How Do No-Fee Apartments Work?
Updated: Jun 8
In the real estate industry, it’s common for both buyers and renters to be wary when searching for a new place to call home, especially when a real estate agent is involved. This is because, for many people, finding a new home is somewhat of a nightmare thanks to pushy agents and outrageously-high broker’s fees.
But what if I told you that there are real estate agents out there whose only mission is to help potential renters and buyers find the perfect home, completely free of charge? It sounds unheard of right? Well, I have good news: It’s not impossible to find a no-fee real estate agent.
What is a broker’s fee?
Before we go any further, let me define a few things for you. If you’re unfamiliar with the term “broker’s fee,” here’s a quick synopsis. A “broker’s fee” is a fee that the renter or seller pays their realtor—this is the person who helped you find your new apartment or sold your home.
Typically, broker’s fees are equivalent to one months’ rent. For example, if the rent is equivalent to $1,500 per month, you’ll be required to pay a one-time payment of $1,500 to your realtor.
The good news? With me, you’ll never have to pay a fee.
In an effort to help clients out, I decided to ditch the broker’s fee completely. I did this not only to differentiate myself from other real estate agents but to prove that I’m truly here for my clients. Here’s how it works: Instead of charging renters, I worked out a deal with a variety of property developers. This way, the property developers are the ones who fork over the cash—not the clients! (In other words, the property developers pay the broker’s fee, making it non-existent for the renter.)
My brothers—The Mendez Group—and I have been able to work out an agreement where both the renters and the property owners can capitalize on special promotions, as well! We’ve truly figured out a way to provide a win-win-win scenario.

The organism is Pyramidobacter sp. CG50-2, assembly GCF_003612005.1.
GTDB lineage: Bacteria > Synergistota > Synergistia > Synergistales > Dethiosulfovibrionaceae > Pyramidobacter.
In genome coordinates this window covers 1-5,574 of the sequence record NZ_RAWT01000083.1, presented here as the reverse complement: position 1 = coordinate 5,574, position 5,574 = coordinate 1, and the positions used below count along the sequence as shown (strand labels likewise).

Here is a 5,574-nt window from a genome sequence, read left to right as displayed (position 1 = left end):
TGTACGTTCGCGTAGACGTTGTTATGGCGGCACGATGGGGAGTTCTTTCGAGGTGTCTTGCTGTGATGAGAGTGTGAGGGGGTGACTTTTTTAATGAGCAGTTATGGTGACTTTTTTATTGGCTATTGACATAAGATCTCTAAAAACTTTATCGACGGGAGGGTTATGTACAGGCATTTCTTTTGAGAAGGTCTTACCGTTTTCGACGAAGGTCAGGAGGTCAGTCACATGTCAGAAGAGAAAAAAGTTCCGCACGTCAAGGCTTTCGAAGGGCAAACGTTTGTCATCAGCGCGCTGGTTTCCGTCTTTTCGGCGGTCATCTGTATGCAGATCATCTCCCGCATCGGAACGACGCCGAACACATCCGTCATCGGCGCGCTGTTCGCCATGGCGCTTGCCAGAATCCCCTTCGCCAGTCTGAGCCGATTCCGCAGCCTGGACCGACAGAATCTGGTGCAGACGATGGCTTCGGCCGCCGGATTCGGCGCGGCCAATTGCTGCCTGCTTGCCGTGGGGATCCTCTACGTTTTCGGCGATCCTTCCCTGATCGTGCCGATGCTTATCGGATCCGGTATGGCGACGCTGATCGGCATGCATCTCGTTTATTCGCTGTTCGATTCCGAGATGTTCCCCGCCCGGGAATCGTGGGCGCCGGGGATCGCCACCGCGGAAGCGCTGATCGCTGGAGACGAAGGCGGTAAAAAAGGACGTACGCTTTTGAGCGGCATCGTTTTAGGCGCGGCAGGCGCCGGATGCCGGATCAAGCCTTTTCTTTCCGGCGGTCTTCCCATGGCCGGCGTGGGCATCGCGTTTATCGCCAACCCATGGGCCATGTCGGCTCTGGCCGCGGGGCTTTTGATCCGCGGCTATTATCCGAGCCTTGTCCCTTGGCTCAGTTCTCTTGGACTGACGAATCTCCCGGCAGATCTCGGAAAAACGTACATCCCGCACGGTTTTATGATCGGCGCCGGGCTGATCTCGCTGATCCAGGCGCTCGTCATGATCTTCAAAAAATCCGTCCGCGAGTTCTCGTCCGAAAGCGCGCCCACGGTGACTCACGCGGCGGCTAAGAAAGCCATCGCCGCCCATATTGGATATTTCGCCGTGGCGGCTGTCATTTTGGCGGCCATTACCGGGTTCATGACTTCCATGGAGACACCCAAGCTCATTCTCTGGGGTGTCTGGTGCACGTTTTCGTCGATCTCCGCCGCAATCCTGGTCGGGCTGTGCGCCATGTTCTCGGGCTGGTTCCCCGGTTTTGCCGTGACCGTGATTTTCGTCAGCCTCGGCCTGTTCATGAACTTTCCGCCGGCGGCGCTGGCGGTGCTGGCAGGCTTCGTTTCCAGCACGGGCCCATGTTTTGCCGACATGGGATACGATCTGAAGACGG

I’ve partnered with hundreds of luxury properties.
While each property has its differences, each one provides an excellent, safe, and convenient place to live. The properties I work with are equipped with all the amenities one would need to start a new, cozy life.
Many of the properties I work with offer concierge service, maintenance staff, live-in supers, cold fridges for grocery deliveries, pick-up and drop-off drycleaning services, doormen, state-of-the-art fitness centers, yoga studios, spin studios, community rooms, game rooms, theater rooms, soundproof karaoke rooms, soundproof music rooms (stocked with instruments), sports-and-entertainment rooms, on-site cafe’s, rock climbing areas, resort-style swimming pools, jacuzzi’s, on-site dog grooming, dog runs, dog parks, golf simulator rooms, crayon-rooms/playrooms, fire pits, BBQ grills, and hammocks. (Please note: This list is not exhaustive.)
The average market value prices for the no-fee, luxe apartments I work with are as follows:
$2,000 per studio
$2-$3,000 for a one-bed, one-bath
$3-$5,000 for a two-bed, two-bath
$5-$7,000 for a three-bed, three-bath